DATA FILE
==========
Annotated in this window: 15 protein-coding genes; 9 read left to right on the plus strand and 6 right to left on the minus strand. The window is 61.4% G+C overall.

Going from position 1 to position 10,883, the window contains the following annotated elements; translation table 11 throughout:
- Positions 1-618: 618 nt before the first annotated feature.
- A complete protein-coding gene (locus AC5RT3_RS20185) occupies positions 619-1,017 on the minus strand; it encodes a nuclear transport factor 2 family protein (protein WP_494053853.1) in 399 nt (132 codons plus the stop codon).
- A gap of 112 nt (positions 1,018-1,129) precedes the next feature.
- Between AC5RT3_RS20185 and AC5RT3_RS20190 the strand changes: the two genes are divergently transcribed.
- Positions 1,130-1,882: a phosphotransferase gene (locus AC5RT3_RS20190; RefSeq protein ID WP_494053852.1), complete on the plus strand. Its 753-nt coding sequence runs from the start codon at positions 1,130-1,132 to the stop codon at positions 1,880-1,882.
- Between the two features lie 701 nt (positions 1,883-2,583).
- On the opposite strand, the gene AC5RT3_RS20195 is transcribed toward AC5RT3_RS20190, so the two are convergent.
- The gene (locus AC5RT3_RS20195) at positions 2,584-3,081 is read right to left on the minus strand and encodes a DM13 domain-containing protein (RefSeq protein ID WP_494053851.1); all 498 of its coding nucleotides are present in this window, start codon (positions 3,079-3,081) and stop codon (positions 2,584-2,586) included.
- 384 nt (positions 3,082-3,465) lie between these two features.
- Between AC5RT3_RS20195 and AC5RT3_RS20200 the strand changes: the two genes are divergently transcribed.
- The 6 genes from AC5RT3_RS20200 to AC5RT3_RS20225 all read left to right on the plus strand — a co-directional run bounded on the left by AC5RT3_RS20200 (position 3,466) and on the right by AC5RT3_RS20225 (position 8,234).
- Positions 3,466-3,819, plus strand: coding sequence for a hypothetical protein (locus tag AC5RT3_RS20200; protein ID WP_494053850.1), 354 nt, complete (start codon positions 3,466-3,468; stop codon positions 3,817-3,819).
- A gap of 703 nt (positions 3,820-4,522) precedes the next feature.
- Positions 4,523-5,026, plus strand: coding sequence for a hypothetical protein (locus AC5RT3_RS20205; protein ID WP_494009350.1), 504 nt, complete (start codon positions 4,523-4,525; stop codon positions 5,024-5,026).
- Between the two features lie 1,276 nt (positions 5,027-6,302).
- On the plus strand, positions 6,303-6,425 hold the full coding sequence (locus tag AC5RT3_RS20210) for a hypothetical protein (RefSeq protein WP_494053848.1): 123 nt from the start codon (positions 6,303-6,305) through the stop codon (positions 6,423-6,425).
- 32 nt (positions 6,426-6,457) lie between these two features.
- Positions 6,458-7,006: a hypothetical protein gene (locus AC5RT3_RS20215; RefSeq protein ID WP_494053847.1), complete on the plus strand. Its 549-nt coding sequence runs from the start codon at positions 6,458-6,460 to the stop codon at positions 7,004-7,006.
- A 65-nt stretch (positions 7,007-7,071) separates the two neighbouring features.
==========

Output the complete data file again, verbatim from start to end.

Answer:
Annotated in this window: 15 protein-coding genes; 9 read left to right on the plus strand and 6 right to left on the minus strand. The window is 61.4% G+C overall.

Going from position 1 to position 10,883, the window contains the following annotated elements; translation table 11 throughout:
- Positions 1-618: 618 nt before the first annotated feature.
- A complete protein-coding gene (locus AC5RT3_RS20185) occupies positions 619-1,017 on the minus strand; it encodes a nuclear transport factor 2 family protein (protein WP_494053853.1) in 399 nt (132 codons plus the stop codon).
- A gap of 112 nt (positions 1,018-1,129) precedes the next feature.
- Between AC5RT3_RS20185 and AC5RT3_RS20190 the strand changes: the two genes are divergently transcribed.
- Positions 1,130-1,882: a phosphotransferase gene (locus AC5RT3_RS20190; RefSeq protein ID WP_494053852.1), complete on the plus strand. Its 753-nt coding sequence runs from the start codon at positions 1,130-1,132 to the stop codon at positions 1,880-1,882.
- Between the two features lie 701 nt (positions 1,883-2,583).
- On the opposite strand, the gene AC5RT3_RS20195 is transcribed toward AC5RT3_RS20190, so the two are convergent.
- The gene (locus AC5RT3_RS20195) at positions 2,584-3,081 is read right to left on the minus strand and encodes a DM13 domain-containing protein (RefSeq protein ID WP_494053851.1); all 498 of its coding nucleotides are present in this window, start codon (positions 3,079-3,081) and stop codon (positions 2,584-2,586) included.
- 384 nt (positions 3,082-3,465) lie between these two features.
- Between AC5RT3_RS20195 and AC5RT3_RS20200 the strand changes: the two genes are divergently transcribed.
- The 6 genes from AC5RT3_RS20200 to AC5RT3_RS20225 all read left to right on the plus strand — a co-directional run bounded on the left by AC5RT3_RS20200 (position 3,466) and on the right by AC5RT3_RS20225 (position 8,234).
- Positions 3,466-3,819, plus strand: coding sequence for a hypothetical protein (locus tag AC5RT3_RS20200; protein ID WP_494053850.1), 354 nt, complete (start codon positions 3,466-3,468; stop codon positions 3,817-3,819).
- A gap of 703 nt (positions 3,820-4,522) precedes the next feature.
- Positions 4,523-5,026, plus strand: coding sequence for a hypothetical protein (locus AC5RT3_RS20205; protein ID WP_494009350.1), 504 nt, complete (start codon positions 4,523-4,525; stop codon positions 5,024-5,026).
- Between the two features lie 1,276 nt (positions 5,027-6,302).
- On the plus strand, positions 6,303-6,425 hold the full coding sequence (locus tag AC5RT3_RS20210) for a hypothetical protein (RefSeq protein WP_494053848.1): 123 nt from the start codon (positions 6,303-6,305) through the stop codon (positions 6,423-6,425).
- 32 nt (positions 6,426-6,457) lie between these two features.
- Positions 6,458-7,006: a hypothetical protein gene (locus AC5RT3_RS20215; RefSeq protein ID WP_494053847.1), complete on the plus strand. Its 549-nt coding sequence runs from the start codon at positions 6,458-6,460 to the stop codon at positions 7,004-7,006.
- A 65-nt stretch (positions 7,007-7,071) separates the two neighbouring features.